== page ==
CA Students Win Title IX Lawsuit in US District Court
A group of high school female athletes won their Title IX class action lawsuit against Sweetwater Union High School District in California. In Ollier v. Sweetwater Union High School, et al., US District Court Judge James Lorenz ruled that Castle Park High School's athletic facilities and resources for male students were superior to those provided for female students.
For example, the girls' softball field was not maintained well and did not have fences, while the boys' field was in top condition. Women athletes were also more likely to have fewer coaches than their male counterparts, and the women-only teams never had the support of the school's cheerleaders and only had the support of the marching band on a few occasions. The district will now have 45 days to submit a proposed plan of compliance.
The 1972 Education Amendment's Title IX prohibits discrimination in education, including athletics, based on sex. "Title IX is almost 40 years old, yet we still see this type of blatant discrimination against young girls all across the country," said Elizabeth Kristen of The Legal Aid Society-Employment Law Center, which filed the case in 2007, along with the California Women's Law Center and Manatt, Phelps, & Phillips, LLP.
The Feminist Majority Foundation is currently working to rescind the 2006 Bush-era Title IX regulations that make it significantly easier to allow single-sex classrooms in public schools.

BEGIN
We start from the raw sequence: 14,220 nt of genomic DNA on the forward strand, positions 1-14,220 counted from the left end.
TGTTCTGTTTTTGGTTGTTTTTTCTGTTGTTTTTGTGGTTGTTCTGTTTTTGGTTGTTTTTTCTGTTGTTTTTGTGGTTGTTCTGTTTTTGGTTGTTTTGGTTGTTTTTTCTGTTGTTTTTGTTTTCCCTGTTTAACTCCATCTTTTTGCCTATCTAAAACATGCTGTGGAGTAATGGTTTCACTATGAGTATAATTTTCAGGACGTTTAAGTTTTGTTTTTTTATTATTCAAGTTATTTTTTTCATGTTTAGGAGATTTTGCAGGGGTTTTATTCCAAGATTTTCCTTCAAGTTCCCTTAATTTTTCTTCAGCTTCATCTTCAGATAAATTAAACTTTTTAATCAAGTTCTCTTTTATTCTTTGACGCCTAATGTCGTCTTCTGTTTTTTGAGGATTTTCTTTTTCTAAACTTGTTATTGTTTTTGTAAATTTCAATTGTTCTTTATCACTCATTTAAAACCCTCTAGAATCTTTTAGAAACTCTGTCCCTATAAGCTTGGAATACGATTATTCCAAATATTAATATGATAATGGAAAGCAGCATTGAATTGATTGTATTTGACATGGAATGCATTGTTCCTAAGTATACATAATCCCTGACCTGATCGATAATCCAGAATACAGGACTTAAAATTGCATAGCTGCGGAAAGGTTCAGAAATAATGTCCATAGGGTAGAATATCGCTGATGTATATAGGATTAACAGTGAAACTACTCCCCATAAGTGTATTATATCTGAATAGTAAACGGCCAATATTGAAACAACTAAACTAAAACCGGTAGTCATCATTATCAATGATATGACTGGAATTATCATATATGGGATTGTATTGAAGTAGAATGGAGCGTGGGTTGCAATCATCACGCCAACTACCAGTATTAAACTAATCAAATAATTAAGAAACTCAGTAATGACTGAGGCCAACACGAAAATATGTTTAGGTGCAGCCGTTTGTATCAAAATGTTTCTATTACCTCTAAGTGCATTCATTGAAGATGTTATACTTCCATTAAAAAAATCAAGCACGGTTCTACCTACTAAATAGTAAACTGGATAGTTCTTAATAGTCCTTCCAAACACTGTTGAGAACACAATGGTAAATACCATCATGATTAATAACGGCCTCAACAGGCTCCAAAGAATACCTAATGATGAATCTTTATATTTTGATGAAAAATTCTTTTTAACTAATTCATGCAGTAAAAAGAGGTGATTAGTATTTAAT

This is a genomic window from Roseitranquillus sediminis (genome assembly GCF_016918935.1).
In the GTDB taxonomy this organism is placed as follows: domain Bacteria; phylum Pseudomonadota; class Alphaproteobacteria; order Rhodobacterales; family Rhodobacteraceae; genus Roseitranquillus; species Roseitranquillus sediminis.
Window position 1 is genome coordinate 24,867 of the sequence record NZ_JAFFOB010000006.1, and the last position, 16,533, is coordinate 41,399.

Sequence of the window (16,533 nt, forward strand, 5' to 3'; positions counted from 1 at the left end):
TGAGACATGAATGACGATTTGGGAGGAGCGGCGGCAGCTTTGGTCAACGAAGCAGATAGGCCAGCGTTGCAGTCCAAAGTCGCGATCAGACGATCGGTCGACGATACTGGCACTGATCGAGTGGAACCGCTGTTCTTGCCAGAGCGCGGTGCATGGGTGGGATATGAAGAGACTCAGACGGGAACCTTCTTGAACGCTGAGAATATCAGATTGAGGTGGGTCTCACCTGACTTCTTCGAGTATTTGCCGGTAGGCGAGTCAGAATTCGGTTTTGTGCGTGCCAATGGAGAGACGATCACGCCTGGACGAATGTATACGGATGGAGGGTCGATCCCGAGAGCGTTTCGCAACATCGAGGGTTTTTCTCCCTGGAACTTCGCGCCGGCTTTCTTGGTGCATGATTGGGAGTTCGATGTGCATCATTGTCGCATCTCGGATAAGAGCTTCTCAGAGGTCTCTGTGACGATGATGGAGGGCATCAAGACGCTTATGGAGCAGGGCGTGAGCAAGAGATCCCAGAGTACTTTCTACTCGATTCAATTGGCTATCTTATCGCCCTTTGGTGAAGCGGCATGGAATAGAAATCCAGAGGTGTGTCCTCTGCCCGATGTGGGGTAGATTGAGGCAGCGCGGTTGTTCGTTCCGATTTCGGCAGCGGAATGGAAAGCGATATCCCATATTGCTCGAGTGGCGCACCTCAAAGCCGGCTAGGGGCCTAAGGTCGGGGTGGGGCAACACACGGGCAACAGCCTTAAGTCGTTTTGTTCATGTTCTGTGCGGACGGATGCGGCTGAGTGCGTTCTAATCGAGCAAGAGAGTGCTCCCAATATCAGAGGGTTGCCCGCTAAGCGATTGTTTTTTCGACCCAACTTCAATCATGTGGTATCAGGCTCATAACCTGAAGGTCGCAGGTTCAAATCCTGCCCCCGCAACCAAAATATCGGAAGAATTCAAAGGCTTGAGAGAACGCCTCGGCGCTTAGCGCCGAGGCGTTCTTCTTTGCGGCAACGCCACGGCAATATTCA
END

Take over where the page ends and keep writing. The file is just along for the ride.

Media Resources: Education News 2/12/12; Title IX Blog 2/11/12; The Legal Aid Society-Employment Law Center 2/10/12; Business Wire 2/10/12
12/9/2013 Mixed Results for Afghanistan's Anti-Violence Against Women Law - The United Nations Assistance Mission in Afghanistan (UNAMA) and the Office of the UN High Commissioner for Human Rights (OHCHR) released their annual report on violence against women in Afghanistan yesterday, revealing mixed results of the country's Elimination of Violence against Women Law.
"A Way to Go: An Update on Implementation of the Law on the Elimination of Violence against Women in Afghanistan [PDF]," found that there was a 28 percent increase in reports of violence against women from 2012 to 2013 , but only 17 percent of those were prosecuted under EVAW - a small 2 percent increase from last year.
The law, which was issued by the executive decree of President Hamid Karzai in 2009, criminalizes 22 acts of violence against women and specifies punishment for perpetrators. . . .